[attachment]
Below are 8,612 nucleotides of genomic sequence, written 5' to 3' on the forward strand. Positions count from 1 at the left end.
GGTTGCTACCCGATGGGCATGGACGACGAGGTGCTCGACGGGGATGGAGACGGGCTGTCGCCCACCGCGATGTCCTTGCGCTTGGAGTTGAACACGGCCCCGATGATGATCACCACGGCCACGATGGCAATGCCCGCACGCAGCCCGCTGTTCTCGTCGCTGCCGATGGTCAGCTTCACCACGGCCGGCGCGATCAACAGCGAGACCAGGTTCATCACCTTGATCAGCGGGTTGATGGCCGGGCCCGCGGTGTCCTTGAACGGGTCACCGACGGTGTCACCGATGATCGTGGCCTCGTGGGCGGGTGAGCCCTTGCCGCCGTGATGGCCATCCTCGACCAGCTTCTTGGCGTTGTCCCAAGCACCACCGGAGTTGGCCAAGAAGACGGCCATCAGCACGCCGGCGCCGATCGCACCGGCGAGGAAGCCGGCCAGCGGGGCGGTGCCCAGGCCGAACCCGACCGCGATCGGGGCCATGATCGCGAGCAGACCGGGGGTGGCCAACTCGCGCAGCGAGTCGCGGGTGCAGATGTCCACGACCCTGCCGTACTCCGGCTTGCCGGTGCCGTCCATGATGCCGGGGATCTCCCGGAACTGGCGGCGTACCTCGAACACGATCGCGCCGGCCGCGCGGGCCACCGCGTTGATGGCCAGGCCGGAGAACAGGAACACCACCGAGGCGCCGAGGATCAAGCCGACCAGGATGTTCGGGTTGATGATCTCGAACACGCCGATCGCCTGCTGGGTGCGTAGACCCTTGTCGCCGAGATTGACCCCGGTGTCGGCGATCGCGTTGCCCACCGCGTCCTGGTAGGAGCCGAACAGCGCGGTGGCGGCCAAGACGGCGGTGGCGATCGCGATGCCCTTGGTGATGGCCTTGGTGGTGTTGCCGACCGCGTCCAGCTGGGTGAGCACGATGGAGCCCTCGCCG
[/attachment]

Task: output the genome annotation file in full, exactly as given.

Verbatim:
Below are 8,612 nucleotides of genomic sequence, written 5' to 3' on the forward strand. Positions count from 1 at the left end.
GGTTGCTACCCGATGGGCATGGACGACGAGGTGCTCGACGGGGATGGAGACGGGCTGTCGCCCACCGCGATGTCCTTGCGCTTGGAGTTGAACACGGCCCCGATGATGATCACCACGGCCACGATGGCAATGCCCGCACGCAGCCCGCTGTTCTCGTCGCTGCCGATGGTCAGCTTCACCACGGCCGGCGCGATCAACAGCGAGACCAGGTTCATCACCTTGATCAGCGGGTTGATGGCCGGGCCCGCGGTGTCCTTGAACGGGTCACCGACGGTGTCACCGATGATCGTGGCCTCGTGGGCGGGTGAGCCCTTGCCGCCGTGATGGCCATCCTCGACCAGCTTCTTGGCGTTGTCCCAAGCACCACCGGAGTTGGCCAAGAAGACGGCCATCAGCACGCCGGCGCCGATCGCACCGGCGAGGAAGCCGGCCAGCGGGGCGGTGCCCAGGCCGAACCCGACCGCGATCGGGGCCATGATCGCGAGCAGACCGGGGGTGGCCAACTCGCGCAGCGAGTCGCGGGTGCAGATGTCCACGACCCTGCCGTACTCCGGCTTGCCGGTGCCGTCCATGATGCCGGGGATCTCCCGGAACTGGCGGCGTACCTCGAACACGATCGCGCCGGCCGCGCGGGCCACCGCGTTGATGGCCAGGCCGGAGAACAGGAACACCACCGAGGCGCCGAGGATCAAGCCGACCAGGATGTTCGGGTTGATGATCTCGAACACGCCGATCGCCTGCTGGGTGCGTAGACCCTTGTCGCCGAGATTGACCCCGGTGTCGGCGATCGCGTTGCCCACCGCGTCCTGGTAGGAGCCGAACAGCGCGGTGGCGGCCAAGACGGCGGTGGCGATCGCGATGCCCTTGGTGATGGCCTTGGTGGTGTTGCCGACCGCGTCCAGCTGGGTGAGCACGATGGAGCCCTCGCCG